Saturday, June 20, 2009

Jenny Diski

I'm a fan of Jenny Diski's fiction as well as her reviews so I was bound to be sympathetic to her column in today's Guardian, where she describes being sacked by the editors of a student magazine because she applied some quality control to the edition she was asked to guest-edit. Although she does say things are much harder nowadays for literary ficiton writers and I'm not exactly sure then things weren't harder....

Thursday, June 18, 2009

Independent on Sunday 14-06-09

The Verse Revolutionaries: Ezra Pound, H.D. and The Imagists by Helen Carr (Jonathan Cape, £30)

It’s significant that Helen Carr opens her account of the Imagist movement with a personal detail: the moment in 1912 in the British Museum tearoom, when Ezra Pound read his one-time fiancĂ©e, Hilda Doolittle’s completed poem, ‘Hermes of the ways’, and, on the strength of it, pronounced her, ‘H.D. Imagiste’. Whether or not this really marks the beginning of the Imagist movement, literary history hasn’t been too concerned to investigate – the romance and the drama of it have been more than adequate an explanation.
But recounting this moment is significant for Carr’s magnum opus (and at just under 900 pages, her study is just that) because it’s an emphasis on the personal, and that emphasis throughout gives her work depth as well as breadth. Many of the now-forgotten figures of Imagism, like Desmond Fitzgerald and Frank Stock Flint, are resurrected here and given more than quick, potted biographies: they are placed at the heart of an artistic theory that leant on Pater and Nietzsche, that was influenced by Maupassant and Stravinsky, and they are shown as real, living, breathing intellectuals.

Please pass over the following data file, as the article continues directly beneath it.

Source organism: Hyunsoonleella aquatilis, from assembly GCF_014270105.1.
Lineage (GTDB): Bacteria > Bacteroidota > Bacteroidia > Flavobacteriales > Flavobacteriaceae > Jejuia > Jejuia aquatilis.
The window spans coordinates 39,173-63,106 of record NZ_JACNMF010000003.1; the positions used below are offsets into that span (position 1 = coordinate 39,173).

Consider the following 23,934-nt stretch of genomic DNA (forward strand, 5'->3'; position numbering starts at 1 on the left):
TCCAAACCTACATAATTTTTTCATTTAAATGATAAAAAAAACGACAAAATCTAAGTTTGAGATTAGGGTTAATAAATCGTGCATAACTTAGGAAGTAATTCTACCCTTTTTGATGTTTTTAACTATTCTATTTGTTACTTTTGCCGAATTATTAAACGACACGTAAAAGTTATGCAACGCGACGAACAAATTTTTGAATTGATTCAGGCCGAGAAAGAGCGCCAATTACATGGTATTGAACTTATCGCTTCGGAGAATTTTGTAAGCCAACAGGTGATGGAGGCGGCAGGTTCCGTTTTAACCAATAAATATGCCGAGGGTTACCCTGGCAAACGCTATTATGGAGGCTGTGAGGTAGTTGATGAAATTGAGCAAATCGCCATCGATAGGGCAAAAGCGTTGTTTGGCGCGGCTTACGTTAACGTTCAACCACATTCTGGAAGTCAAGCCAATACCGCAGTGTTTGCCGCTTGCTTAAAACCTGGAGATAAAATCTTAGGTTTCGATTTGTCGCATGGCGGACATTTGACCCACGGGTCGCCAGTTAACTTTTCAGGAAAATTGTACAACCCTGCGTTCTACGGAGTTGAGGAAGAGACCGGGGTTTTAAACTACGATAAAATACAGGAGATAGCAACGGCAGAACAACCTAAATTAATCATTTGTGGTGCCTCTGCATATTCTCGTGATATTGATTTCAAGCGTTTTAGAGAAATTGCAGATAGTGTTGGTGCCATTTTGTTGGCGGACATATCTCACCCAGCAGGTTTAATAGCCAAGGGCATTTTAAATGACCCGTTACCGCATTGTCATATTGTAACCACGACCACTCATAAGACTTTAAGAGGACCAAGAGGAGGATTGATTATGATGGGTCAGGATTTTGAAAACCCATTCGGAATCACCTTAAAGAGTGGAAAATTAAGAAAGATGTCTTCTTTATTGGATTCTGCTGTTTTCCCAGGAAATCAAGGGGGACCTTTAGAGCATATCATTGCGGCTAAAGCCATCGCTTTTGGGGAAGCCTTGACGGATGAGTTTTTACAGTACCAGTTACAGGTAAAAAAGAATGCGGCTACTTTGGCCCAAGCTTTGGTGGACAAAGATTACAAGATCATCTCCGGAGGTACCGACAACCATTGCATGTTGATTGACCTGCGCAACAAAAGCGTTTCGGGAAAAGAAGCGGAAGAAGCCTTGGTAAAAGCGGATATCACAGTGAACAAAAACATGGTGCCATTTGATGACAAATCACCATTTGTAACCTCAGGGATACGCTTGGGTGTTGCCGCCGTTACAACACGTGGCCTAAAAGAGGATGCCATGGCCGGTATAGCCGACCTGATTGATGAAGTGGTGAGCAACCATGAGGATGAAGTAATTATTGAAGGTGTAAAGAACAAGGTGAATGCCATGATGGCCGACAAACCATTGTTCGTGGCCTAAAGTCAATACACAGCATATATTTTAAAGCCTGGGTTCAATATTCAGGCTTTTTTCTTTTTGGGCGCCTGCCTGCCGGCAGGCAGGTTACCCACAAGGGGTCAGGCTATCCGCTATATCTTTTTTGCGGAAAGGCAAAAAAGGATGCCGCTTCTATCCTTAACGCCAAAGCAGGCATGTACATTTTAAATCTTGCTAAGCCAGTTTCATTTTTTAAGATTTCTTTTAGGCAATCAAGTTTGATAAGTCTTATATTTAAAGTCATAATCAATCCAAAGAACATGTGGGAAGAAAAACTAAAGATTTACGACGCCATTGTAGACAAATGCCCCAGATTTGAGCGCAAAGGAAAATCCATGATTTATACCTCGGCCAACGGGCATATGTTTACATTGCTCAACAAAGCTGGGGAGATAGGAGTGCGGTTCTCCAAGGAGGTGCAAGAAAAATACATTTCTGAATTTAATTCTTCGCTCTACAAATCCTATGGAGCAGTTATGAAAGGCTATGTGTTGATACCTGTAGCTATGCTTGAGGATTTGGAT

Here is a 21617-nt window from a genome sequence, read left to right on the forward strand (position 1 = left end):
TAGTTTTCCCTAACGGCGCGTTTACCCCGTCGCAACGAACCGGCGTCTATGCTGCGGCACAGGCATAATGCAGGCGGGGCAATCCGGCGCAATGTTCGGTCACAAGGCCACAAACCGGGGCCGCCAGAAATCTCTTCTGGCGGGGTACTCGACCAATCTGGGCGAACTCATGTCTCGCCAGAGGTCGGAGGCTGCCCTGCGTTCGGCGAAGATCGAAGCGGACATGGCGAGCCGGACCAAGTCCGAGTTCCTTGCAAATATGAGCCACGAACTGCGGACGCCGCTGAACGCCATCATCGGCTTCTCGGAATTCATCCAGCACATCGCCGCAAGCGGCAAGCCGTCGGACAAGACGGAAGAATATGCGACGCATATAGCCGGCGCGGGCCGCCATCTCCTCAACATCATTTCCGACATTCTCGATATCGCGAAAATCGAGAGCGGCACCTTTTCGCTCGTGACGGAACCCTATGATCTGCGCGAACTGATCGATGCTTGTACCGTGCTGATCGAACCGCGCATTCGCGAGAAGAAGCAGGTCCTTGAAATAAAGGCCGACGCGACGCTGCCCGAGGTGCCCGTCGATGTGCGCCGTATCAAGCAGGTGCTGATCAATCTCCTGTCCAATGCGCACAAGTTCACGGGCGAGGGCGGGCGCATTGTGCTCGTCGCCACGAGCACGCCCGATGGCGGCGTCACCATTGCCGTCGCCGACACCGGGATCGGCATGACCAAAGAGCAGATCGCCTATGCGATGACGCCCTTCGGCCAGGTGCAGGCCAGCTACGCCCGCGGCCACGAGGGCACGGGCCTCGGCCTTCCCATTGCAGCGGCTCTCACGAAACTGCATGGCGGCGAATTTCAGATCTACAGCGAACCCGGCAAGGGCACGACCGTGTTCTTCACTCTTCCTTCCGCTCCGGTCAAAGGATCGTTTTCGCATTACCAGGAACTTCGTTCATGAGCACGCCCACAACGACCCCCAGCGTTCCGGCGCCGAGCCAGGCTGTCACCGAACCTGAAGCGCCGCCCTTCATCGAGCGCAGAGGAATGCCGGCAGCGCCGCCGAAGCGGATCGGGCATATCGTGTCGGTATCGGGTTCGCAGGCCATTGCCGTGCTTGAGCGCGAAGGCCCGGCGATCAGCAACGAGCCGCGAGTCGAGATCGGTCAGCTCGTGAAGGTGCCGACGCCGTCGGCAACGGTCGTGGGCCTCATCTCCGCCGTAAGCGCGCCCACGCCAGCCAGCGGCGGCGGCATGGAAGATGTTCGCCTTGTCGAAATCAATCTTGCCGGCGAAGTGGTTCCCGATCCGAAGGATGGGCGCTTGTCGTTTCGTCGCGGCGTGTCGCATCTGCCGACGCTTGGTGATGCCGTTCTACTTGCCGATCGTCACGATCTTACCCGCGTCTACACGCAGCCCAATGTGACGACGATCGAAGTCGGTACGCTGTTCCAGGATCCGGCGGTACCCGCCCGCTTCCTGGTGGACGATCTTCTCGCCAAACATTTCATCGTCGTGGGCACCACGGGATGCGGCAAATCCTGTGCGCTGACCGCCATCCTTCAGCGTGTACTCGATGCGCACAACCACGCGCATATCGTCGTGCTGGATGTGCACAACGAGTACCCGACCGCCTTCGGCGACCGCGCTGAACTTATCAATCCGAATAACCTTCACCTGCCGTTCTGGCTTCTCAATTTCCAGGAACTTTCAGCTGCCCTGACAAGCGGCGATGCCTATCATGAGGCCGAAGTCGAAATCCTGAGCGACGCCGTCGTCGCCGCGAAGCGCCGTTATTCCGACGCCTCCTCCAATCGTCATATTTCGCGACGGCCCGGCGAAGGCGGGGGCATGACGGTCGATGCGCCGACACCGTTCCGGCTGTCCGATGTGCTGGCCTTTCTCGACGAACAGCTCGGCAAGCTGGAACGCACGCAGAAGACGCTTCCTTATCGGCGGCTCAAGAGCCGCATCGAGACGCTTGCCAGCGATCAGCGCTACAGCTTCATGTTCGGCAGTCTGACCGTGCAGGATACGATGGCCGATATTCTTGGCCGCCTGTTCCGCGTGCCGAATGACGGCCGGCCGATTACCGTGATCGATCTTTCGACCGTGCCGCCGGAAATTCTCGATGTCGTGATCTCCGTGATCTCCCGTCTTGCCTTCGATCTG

Above them all, though, towers Ezra Pound: the dandyish poet who wore billiard-green trousers and blue capes, who carried a cane and sported an ear-ring; the provincial American who found his home among London literary circles; the ‘ladies’ man’, of whom H.D. was to recall, “one would dance with him for what he might say” – and Pound was a terrible dancer. Carr’s sympathy for Pound here, before the fascist ravings in Italy during the war and his subsequent incarceration in an American asylum, is clear from the outset, but she admirably refuses to take sides on many of the central quarrels and tragedies that emerge.